Synagogues team up for Women’s Health
Staff Writer, New Jersey Jewish News
Often education is the biggest hurdle in the prevention and early diagnosis of gynecological cancers, according to Dr. Steven Goldstein.
Luckily, awareness is high among Jewish women, who are at much higher risk for developing certain cancers associated with the gene known as BRCA.
“There is an awareness, and a trend toward understanding the importance of family history and ethnic background,” said Goldstein, a gynecologist. “That helps their health outlook in the future.”
Goldstein will join a variety of presenters — including doctors, therapists, and even a cosmetologist — for a Women’s Health Day sponsored by three synagogue sisterhoods on Sunday, March 27, at Temple Shaari Emeth in Manalapan.
Goldstein said he hopes that through the conference, women will lose their fear of coming to the gynecologist and will make routine visits a habit.
“Most women’s cancers are treatable when found early, particularly uterine and cervical,” he said.
The event is being hosted by the sisterhoods of Shaari Emeth, Temple Rodeph Torah in Manalapan, and Temple Shalom in Aberdeen.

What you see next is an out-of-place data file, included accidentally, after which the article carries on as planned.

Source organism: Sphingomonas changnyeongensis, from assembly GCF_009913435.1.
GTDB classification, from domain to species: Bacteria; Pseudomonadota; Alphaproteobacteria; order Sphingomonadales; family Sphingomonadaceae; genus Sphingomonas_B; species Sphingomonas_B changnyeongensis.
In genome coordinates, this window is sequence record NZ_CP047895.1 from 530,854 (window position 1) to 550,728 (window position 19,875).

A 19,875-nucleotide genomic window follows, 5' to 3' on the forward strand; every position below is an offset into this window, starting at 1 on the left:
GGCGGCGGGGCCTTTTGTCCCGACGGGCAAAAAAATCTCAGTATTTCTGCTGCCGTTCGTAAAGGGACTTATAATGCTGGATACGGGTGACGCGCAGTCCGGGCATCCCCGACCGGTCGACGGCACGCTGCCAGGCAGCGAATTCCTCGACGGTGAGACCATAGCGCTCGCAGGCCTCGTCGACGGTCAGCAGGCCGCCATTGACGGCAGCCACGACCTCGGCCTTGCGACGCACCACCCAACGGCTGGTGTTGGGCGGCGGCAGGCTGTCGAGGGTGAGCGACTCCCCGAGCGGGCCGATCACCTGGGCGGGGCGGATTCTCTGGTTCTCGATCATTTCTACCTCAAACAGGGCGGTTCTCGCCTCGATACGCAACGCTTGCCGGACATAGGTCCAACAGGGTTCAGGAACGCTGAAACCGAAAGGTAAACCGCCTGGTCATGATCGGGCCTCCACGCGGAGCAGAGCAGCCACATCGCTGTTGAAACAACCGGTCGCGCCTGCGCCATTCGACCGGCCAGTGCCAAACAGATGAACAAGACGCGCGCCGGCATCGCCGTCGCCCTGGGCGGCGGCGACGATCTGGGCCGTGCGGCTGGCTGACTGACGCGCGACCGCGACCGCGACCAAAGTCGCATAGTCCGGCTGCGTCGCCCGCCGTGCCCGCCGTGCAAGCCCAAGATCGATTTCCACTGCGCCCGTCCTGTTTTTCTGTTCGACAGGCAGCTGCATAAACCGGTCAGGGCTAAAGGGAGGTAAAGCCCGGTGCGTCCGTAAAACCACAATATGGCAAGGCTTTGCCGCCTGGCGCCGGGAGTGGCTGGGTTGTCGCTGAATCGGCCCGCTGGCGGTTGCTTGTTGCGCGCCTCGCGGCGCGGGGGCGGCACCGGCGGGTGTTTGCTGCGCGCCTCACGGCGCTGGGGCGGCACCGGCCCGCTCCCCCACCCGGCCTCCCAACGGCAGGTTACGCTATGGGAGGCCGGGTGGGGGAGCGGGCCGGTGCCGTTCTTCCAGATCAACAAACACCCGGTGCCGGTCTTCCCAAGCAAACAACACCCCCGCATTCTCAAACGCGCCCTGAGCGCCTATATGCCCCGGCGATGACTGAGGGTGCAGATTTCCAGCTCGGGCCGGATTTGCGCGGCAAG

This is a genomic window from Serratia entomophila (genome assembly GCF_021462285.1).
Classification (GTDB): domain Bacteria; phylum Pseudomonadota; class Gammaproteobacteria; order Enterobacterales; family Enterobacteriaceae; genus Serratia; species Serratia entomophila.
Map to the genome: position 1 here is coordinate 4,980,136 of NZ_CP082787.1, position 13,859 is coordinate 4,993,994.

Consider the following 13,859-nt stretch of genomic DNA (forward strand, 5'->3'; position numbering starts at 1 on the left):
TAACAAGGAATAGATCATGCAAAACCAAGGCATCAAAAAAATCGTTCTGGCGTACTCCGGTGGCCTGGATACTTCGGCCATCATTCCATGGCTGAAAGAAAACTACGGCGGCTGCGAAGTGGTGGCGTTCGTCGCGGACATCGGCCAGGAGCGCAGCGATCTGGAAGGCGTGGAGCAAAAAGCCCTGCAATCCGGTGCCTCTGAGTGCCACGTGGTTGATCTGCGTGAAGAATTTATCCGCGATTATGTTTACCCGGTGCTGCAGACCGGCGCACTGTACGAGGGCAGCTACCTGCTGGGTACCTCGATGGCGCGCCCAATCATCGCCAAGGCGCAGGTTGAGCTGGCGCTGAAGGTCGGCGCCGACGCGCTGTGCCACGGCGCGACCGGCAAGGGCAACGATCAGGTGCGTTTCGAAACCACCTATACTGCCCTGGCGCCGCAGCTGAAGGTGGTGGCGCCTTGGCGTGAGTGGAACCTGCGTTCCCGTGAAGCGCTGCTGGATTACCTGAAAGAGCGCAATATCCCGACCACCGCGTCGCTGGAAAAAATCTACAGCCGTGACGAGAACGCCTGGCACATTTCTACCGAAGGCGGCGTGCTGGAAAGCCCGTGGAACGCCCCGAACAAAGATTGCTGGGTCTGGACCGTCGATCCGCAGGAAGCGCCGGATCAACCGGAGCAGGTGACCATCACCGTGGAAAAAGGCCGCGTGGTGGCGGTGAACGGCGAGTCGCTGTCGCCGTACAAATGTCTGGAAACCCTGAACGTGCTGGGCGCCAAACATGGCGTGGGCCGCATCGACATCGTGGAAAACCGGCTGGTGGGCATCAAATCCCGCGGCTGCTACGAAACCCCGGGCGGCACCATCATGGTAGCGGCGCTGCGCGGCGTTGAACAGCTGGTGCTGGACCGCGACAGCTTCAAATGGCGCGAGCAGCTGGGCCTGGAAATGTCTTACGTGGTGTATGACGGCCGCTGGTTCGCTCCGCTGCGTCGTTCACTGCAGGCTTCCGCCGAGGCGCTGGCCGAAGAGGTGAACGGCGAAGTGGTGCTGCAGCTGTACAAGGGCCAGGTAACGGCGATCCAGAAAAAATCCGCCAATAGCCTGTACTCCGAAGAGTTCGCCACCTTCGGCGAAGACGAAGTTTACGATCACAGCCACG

“We have planned a day to empower women of all ages with the knowledge to take charge of their health,” said Debra Kirsch of Manalapan, who is cochairing the vent with Erica Katz of Marlboro and Linda Cannon of Jamesburg.
Each of the chairs, Kirsch said, is bringing a specific focus to the event. Katz is an art educator whose expertise is demonstrated in the flyer and handouts to be distributed at the event and whose education background helped structure the day so that the participants will leave with needed information.
Cannon is associated with Women of Reform Judaism and brought to the organizing group extensive experience running similar programs.
Kirsch is a registered dietitian involved in pharmaceutical research. She said she brought to the group a focus on medical research that helped guide the selection of speakers and topics.
Goldstein will discuss the prevention and early detection of gynecological cancers.
He also said he would like to see a really good screening tool for ovarian cancer developed. “It’s the most deadly because it is usually only found in the late stages,” he said.
He pointed to the recognition of HPV as a trigger for cervical cancer and the movement for testing for it, as the biggest shift in his 21 years in the field.
“Some women decide that it’s not that important to get tested. They come in and they haven’t been in the office in 15 years,” he told NJJN. “They are at the highest risk for particular cervical cancers. Education and routine visits are the most important way to reduce the risk.”